Oral histories

NW Mailing List nw-mailing-list at nwhs.org
Wed Apr 19 22:42:19 EDT 2017


Thanks, but I'm just showing off. Credit for most of my information goes 
to the Company retirees I've had the privilege/pleasure to know and 
listen to. I share your deep interest in the era and region. As an 
industrial operation, the Pocahontas Division was simply amazing. 
Efforts continue to collect information per your suggestion while 
sources are still able, but I'm happy to contribute to the Mailing and 
Modeling Lists in the meantime. Posts to questions and photos (and 
you've found some gems) help distill what info I have or spur research 
for more.

Grant Carpenter

On 1/18/2017 6:21 PM, NW Mailing List wrote:
> Thanks to all who contributed to the IDing of the post-eletrification 
> shot of the US 52 crossing at Iaeger. Grant, you are a treasure trove 
> of Pokey operational knowledge that needs to be recorded 
> and disseminated.  Is there any way that I could entice you to share 
> some with the group?  If you would be willing to talk about this stuff 
> with a recording device on, I would certainly be willing to transcribe 
> it into articles for the Arrow.  If there is anything else I could do 
> to help get that gold out of your brain (Vulcan mind meld perhaps:^), 
> just let me know.  I 'm interested in every little detail about how 
> things worked and looked in the days of steam in this region and I'm 
> quite sure other Society members share this interest.
> Thanks again so much for sharing,
> Jiim
> On Wed, Jan 18, 2017 at 2:56 PM, NW Mailing List 
> <nw-mailing-list at nwhs.org <mailto:nw-mailing-list at nwhs.org>> wrote:
>     Jim,
>     The shot is looking west at the US 52 grade crossing in Iaeger
>     near the western end of the electrified territory. The controlled
>     signals governed diverging movements over two main crossovers
>     ahead, plus the Hull Middle Track and the east leg of the wye onto
>     the Dry Fork Branch into Auville Yard. Post-1954 (thanks, Dave),
>     auxiliary tenders had been in service, so the lack of one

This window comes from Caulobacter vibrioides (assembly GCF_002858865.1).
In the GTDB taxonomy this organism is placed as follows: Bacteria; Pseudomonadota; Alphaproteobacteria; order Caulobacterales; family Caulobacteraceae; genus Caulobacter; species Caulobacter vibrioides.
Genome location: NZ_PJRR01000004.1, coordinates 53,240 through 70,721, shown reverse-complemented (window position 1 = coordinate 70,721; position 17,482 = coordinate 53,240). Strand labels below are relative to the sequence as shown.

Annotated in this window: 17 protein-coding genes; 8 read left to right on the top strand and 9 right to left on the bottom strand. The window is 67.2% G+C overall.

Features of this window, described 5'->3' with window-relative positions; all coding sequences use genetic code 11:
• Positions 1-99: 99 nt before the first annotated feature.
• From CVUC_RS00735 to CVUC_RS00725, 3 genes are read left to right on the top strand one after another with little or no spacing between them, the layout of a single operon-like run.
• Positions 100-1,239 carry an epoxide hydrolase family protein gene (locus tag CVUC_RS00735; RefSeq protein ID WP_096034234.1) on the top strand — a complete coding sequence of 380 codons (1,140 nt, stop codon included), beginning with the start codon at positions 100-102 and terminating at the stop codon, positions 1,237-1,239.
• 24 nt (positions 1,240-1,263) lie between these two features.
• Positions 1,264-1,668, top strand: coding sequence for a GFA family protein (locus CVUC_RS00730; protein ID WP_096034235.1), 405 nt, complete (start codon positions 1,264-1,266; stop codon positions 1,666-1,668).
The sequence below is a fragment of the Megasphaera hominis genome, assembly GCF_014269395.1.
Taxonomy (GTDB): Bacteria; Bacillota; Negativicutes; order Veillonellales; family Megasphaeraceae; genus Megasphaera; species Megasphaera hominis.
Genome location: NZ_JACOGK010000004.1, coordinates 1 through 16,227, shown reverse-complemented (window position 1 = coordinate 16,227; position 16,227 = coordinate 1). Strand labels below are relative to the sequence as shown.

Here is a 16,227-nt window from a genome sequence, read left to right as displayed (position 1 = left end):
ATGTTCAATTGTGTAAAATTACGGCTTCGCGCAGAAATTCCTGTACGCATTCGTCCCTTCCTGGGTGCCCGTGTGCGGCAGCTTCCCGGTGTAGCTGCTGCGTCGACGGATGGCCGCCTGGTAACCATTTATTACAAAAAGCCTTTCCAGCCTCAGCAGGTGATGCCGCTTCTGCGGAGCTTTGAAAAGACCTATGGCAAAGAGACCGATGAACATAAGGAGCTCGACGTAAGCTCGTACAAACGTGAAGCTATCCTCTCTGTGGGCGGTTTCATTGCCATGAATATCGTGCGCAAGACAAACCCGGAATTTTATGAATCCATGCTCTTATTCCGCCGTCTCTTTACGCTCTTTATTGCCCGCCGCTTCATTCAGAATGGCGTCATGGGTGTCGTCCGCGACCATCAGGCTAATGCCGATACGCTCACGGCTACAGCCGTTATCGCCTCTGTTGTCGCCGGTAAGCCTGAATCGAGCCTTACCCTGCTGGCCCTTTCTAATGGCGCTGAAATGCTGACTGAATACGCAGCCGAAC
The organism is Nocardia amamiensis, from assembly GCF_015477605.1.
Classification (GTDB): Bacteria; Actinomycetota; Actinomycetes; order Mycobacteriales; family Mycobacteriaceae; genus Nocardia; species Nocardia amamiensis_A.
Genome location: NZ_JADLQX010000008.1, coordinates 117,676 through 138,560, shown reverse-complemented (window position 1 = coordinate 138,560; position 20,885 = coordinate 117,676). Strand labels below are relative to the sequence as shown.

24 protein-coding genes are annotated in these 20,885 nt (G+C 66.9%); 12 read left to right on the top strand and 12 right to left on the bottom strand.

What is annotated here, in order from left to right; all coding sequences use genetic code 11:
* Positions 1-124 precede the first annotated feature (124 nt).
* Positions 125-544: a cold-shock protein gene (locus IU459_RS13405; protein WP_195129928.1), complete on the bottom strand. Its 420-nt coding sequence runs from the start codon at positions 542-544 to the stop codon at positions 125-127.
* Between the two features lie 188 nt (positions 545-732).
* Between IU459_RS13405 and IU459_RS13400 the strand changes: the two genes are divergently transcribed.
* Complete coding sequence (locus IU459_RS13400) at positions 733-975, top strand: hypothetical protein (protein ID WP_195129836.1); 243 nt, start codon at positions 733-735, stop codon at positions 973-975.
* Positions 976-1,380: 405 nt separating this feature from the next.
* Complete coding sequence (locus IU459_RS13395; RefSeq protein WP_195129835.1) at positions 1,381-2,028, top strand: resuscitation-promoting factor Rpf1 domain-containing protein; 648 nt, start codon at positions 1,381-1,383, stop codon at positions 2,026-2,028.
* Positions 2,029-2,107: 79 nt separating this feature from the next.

>     indicates this is likely an Elkhorn crew out of Bluefield
>     returning with Dry Fork east coal, likely 160 loads and a
>     Pocahontas Pusher (also out of Bluefield).
>     All N&W signals were either automatic or controlled. Eastward
>     automatics were numbered according to the nearest even tenth of a
>     milepost, westward nearest odd tenth. Controlled signals were
>     numbered according to the signal lever number and throw direction,
>     (L)eft or (R)ight. Iaeger Tower faced north, so levers were thrown
>     left to line westward signals, right to line eastward. The signal
>     levers had even numbers and the switch levers had odd numbers,
>     both in no particular order.
>     All N&W signals were either "Stop and Stay" or "Stop and Proceed"
>     signals. To be safe and sure, the "S" plate served as a permanent,
>     fixed aspect (immune to mechanical or electrical failure) to
>     designate a "Stop and Stay" signal. "S" plates were still in the
>     1960 signal diagrams, but a rule change by the 1980's (when?)
>     replaced them with "the absence of number plates."
>     Grant Carpenter
>     On 1/17/2017 2:42 PM, NW Mailing List wrote:
>>     FWIW, the car in the foreground is a 1954 Mercury.
>>     Dave Stephenson
>     On 1/15/2017 6:51 AM, NW Mailing List wrote:
>>     Can anyone help identify the location of this photo currently on
>>     Ebay:
>>     http://www.ebay.com/itm/ORIGINAL-NEGATIVE-Neg-A740-1950s-N-W-Norfolk-Western-Articulated-Steam-Coal-/272519614252?hash=item3f736f4f2c:g:HScAAOSwnHZYd6rk
>>     <http://www.ebay.com/itm/ORIGINAL-NEGATIVE-Neg-A740-1950s-N-W-Norfolk-Western-Articulated-Steam-Coal-/272519614252?hash=item3f736f4f2c:g:HScAAOSwnHZYd6rk>
>>     Note the grade crossing with road paralleling the tracks to the
>>     rear of the train.  Catenary support with "stop and stay" signals
>>     would seem to indicate sidings to the rear of the train.
>>     The "38L/S" and "40L/S" labels under the signals, I believe had
>>     something to do with corresponding "levers" in a switch tower or
>>     by this time electric switches on the control panel used to
>>     select a specific route through and interlocking plant.  Did the
>>     "S" refer to a switch?  I would welcome all information on these
>>     designations from you signal guys out there, especially gospodeen
>>     Abe.
>>     Jim Cochran

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